In our past, the innovator might be the artist or architect, the carpenter or engineer, or the software programmer or business manager. However, today, we find that all people in every career need to have the skills to change their own world.

People who deal well with change, the recognized innovators, will tell us that there is a method to handle the challenge. First, we need to distinguish what new attributes have affected our surroundings. For instance, let us say our old building needs a means for the older members of the community to get from one floor to another. In many cases, only a few members of the neighborhood even have recognized the need, but we were given the task to come up with a solution.

First and the key to success, we need to create a method to communicate the need. The days of solving problems in a vacuum are over. Oh yeah, we can come up with the grandest elevator, or people mover, but at the end it will be the public around us that will judge our design and we will be the birth mother of a landmark or the scapegoat of a white elephant. Good communication fosters better research, which promotes multiple design concepts, involves the skilled laborers who will build the mechanism and more importantly plants the seed of acceptance when the new-fangled apparatus is added to our environment.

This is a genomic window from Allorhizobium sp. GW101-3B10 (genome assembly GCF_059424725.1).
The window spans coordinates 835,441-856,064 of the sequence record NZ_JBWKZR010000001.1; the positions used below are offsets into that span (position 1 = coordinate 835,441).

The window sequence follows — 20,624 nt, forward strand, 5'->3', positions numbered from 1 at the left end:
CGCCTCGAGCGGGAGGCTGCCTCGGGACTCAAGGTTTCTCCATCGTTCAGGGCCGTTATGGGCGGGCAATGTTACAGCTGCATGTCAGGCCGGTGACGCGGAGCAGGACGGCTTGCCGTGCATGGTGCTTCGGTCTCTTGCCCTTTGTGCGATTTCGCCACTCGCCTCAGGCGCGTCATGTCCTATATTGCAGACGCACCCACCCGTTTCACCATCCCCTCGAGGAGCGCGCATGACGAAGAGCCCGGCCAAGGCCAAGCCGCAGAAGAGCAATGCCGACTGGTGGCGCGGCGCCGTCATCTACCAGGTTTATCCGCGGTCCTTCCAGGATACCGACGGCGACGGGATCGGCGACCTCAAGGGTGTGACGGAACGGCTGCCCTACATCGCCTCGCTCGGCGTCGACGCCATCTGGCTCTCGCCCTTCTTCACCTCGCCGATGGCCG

Does this process run smoothly? Honestly, real change to our environment always causes conflict. There are those who will vehemently protest the addition of any alterations to their old ways. We hear “why spend the money” or “we could have done it better.” Remember, all points of view are valid. However, as the person tasked to get those older members to the next floor, we have to transform our lives. Innovators need to listen to all, but the stress we carry by moving towards a new and changed surroundings needs to be noted and then released. This is important.